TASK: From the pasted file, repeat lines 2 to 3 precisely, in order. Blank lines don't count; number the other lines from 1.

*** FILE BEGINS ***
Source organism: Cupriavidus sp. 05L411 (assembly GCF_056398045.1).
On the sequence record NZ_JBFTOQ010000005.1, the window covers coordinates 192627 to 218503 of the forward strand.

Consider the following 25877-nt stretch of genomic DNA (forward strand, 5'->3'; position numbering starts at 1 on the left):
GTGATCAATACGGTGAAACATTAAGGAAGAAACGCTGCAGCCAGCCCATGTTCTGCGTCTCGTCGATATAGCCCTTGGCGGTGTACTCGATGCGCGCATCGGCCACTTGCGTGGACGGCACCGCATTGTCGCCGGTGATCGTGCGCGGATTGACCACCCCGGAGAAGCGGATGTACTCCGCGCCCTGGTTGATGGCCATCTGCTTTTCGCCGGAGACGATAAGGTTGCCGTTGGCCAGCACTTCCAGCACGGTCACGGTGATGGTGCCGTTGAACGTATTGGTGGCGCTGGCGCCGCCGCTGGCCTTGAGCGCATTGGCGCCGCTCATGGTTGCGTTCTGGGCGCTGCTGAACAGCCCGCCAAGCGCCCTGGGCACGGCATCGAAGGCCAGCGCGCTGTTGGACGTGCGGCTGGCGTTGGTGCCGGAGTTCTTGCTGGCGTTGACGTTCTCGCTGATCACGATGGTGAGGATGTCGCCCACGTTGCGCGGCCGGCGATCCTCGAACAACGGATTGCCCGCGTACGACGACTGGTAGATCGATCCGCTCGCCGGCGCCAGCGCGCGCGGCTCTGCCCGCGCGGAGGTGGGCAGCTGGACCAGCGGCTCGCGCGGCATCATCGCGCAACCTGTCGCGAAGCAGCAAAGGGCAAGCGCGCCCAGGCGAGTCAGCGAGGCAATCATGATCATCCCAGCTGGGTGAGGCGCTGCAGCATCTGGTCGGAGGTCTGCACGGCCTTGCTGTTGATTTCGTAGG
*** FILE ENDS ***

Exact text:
On the sequence record NZ_JBFTOQ010000005.1, the window covers coordinates 192627 to 218503 of the forward strand.

Consider the following 25877-nt stretch of genomic DNA (forward strand, 5'->3'; position numbering starts at 1 on the left):